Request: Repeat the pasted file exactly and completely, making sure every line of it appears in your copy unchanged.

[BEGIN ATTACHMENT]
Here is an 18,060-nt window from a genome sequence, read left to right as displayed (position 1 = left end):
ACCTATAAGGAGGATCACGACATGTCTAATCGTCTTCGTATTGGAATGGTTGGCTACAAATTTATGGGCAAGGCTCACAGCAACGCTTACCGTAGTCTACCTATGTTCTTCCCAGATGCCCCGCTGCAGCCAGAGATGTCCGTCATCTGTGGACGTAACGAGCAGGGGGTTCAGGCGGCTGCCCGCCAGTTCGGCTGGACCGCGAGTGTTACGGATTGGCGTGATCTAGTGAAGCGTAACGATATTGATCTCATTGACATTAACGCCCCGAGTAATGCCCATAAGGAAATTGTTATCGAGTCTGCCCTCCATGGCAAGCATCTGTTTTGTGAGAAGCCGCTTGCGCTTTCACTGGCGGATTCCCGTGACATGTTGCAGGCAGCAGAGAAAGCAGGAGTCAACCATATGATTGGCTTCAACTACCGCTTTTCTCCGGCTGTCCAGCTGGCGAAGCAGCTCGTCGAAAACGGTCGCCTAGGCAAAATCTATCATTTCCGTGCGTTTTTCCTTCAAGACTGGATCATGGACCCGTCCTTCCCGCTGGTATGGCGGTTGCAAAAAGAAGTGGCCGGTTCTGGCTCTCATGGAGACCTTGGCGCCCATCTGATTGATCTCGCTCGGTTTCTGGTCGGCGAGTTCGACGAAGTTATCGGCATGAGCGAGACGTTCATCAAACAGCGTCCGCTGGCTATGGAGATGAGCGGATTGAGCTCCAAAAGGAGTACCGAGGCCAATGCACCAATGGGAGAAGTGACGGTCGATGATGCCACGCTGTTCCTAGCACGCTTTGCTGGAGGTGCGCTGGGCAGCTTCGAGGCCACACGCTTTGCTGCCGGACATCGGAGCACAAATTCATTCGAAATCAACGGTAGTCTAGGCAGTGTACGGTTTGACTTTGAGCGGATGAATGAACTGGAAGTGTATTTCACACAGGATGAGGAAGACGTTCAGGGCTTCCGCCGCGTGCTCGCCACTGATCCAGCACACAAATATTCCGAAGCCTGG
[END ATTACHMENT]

Here is an 18,060-nt window from a genome sequence, read left to right as displayed (position 1 = left end):
ACCTATAAGGAGGATCACGACATGTCTAATCGTCTTCGTATTGGAATGGTTGGCTACAAATTTATGGGCAAGGCTCACAGCAACGCTTACCGTAGTCTACCTATGTTCTTCCCAGATGCCCCGCTGCAGCCAGAGATGTCCGTCATCTGTGGACGTAACGAGCAGGGGGTTCAGGCGGCTGCCCGCCAGTTCGGCTGGACCGCGAGTGTTACGGATTGGCGTGATCTAGTGAAGCGTAACGATATTGATCTCATTGACATTAACGCCCCGAGTAATGCCCATAAGGAAATTGTTATCGAGTCTGCCCTCCATGGCAAGCATCTGTTTTGTGAGAAGCCGCTTGCGCTTTCACTGGCGGATTCCCGTGACATGTTGCAGGCAGCAGAGAAAGCAGGAGTCAACCATATGATTGGCTTCAACTACCGCTTTTCTCCGGCTGTCCAGCTGGCGAAGCAGCTCGTCGAAAACGGTCGCCTAGGCAAAATCTATCATTTCCGTGCGTTTTTCCTTCAAGACTGGATCATGGACCCGTCCTTCCCGCTGGTATGGCGGTTGCAAAAAGAAGTGGCCGGTTCTGGCTCTCATGGAGACCTTGGCGCCCATCTGATTGATCTCGCTCGGTTTCTGGTCGGCGAGTTCGACGAAGTTATCGGCATGAGCGAGACGTTCATCAAACAGCGTCCGCTGGCTATGGAGATGAGCGGATTGAGCTCCAAAAGGAGTACCGAGGCCAATGCACCAATGGGAGAAGTGACGGTCGATGATGCCACGCTGTTCCTAGCACGCTTTGCTGGAGGTGCGCTGGGCAGCTTCGAGGCCACACGCTTTGCTGCCGGACATCGGAGCACAAATTCATTCGAAATCAACGGTAGTCTAGGCAGTGTACGGTTTGACTTTGAGCGGATGAATGAACTGGAAGTGTATTTCACACAGGATGAGGAAGACGTTCAGGGCTTCCGCCGCGTGCTCGCCACTGATCCAGCACACAAATATTCCGAAGCCTGG